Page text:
Although a lot is still riding on the outcome of the matchup against Baylor, one thing has become perfectly clear for the Texas football program: Saturday will mark the last time Mack Brown runs out of the tunnel as the Longhorns head coach.
The only question that remains now is how exactly Brown will make his exit.
Through 11 games, Texas (8-3; 7-1) has undergone quite the up-and-down campaign. One that has seen more lows than highs.
On the positive side, the Longhorns topped rival Oklahoma 36-20 for an improbable Red River Rivalry win on Oct. 12. It helped snap a three-game losing streak in the series and propelled the team to a 7-0 start in the Big 12.
On the other hand, the bad has been downright ugly.
Texas dropped two of its first three games, surrendering 84 points and 822 rushing yards in the process. That includes being gashed for a school-record 550 yards by BYU back in Week 2.
Then there’s the fact that the team was a play or two away from suffering defeats to both Iowa State and West Virginia—teams with a combined record of 7-17. The Longhorns needed a last-second touchdown and overtime respectively to escape unscathed.
To make matters worse, the team rewrote even more history in a loss to Oklahoma State on Nov. 16, 38-13.
Not only was the 25-point margin of defeat the worst home loss in 16 years for Brown, but it also ensured that Texas went a fifth consecutive season without defeating a ranked opponent at Royal-Texas Memorial Stadium.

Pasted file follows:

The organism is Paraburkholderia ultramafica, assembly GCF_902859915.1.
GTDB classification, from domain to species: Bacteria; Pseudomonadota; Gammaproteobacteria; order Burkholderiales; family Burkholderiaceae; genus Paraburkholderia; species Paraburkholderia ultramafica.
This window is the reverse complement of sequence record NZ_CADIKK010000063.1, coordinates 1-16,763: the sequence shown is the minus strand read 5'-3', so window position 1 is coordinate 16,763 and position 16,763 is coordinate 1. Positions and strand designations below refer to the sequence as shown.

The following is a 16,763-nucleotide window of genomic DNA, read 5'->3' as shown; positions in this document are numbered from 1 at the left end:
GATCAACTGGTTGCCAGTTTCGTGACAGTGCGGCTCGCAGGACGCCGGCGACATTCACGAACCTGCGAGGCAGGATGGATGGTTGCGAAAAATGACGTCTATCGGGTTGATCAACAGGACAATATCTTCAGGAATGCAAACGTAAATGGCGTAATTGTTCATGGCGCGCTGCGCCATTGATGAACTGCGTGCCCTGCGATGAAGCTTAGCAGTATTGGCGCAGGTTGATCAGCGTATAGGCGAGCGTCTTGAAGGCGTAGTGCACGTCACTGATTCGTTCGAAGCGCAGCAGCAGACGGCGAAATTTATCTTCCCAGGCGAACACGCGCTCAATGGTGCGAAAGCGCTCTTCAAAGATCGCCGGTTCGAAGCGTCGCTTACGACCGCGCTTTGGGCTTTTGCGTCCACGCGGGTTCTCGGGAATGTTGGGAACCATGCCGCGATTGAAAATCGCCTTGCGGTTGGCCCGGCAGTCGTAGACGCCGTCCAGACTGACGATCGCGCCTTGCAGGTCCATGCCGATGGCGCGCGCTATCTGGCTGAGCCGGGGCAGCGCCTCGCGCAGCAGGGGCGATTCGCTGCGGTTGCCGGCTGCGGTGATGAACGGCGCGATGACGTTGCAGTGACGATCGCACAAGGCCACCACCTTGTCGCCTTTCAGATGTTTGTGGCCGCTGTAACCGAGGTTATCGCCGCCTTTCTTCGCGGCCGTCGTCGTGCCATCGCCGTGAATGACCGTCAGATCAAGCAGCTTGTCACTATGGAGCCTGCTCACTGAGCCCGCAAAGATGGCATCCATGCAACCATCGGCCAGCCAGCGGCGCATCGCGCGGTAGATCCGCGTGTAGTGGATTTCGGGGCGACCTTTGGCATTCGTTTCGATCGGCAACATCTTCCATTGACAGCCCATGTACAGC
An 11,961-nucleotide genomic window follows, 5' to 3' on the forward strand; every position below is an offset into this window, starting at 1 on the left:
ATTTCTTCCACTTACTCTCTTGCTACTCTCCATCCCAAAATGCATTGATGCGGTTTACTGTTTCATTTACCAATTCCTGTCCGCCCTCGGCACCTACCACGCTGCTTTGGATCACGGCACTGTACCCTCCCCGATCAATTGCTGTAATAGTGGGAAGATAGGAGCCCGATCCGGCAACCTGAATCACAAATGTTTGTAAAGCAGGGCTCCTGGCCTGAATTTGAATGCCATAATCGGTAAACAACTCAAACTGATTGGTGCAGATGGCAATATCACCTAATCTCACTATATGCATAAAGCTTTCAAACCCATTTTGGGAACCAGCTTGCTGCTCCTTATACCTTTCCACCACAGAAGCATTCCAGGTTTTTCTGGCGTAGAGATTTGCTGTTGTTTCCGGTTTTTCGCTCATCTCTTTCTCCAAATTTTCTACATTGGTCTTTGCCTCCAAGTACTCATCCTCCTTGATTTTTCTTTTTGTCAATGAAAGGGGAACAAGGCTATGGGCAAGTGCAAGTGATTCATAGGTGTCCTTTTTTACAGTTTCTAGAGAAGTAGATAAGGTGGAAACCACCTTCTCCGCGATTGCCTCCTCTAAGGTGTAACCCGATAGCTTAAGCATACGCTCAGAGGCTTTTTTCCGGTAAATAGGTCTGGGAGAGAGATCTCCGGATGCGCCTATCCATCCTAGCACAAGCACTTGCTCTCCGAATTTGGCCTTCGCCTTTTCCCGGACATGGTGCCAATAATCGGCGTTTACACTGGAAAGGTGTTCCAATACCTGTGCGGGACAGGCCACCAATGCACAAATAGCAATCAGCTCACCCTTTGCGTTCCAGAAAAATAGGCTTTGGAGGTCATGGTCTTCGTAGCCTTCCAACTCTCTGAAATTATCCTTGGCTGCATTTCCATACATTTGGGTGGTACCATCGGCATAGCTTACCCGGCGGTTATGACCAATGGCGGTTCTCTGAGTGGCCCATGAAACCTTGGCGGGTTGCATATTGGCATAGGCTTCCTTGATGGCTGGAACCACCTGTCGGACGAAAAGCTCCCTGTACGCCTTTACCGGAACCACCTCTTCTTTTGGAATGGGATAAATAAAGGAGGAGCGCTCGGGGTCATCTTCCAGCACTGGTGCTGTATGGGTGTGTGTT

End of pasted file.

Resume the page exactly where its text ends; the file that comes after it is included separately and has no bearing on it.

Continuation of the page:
Furthermore, with a loss to the Bears on Saturday, the Longhorns would record at least four losses for the fourth straight season.
In comparison, over Brown’s first 12 years in Austin, the team only suffered that many losses just once.
It just goes to show you how much has changed in the matter of four years.
|Mack Brown Over the Years|
|First 12 Seasons||Last 4 Seasons|
|Big 12 W-L||80-16||18-16|
|vs. Top 25||30-18||4-13|
Sure, a victory over a Top 10 Baylor squad would go a long way in salvaging a rather disappointing 2013 season for Brown and Texas. It could even give the team the outright Big 12 title if the Sooners could somehow upset Oklahoma State in the Bedlam Game.
But would a conference title be good enough to overlook the writing on the wall?
Does slapping a Ferrari logo on the hood of a 1995 Honda Civic make it perform any better?
If anything, a victory on Saturday would give Brown the courtesy of leaving on his own terms. But that’s it.
Regardless of the game’s outcome, the Longhorns should be prepared to welcome in a new head coach for the 2014 season. It would benefit the school for that decision to come sooner rather than later.
While there’s no doubt that what Brown has accomplished in Austin over the past decade should never be forgotten, there comes a time when every great must eventually call it quits.
That time is now for Brown.
All stats and rankings used in this article are courtesy of NCAA.com.
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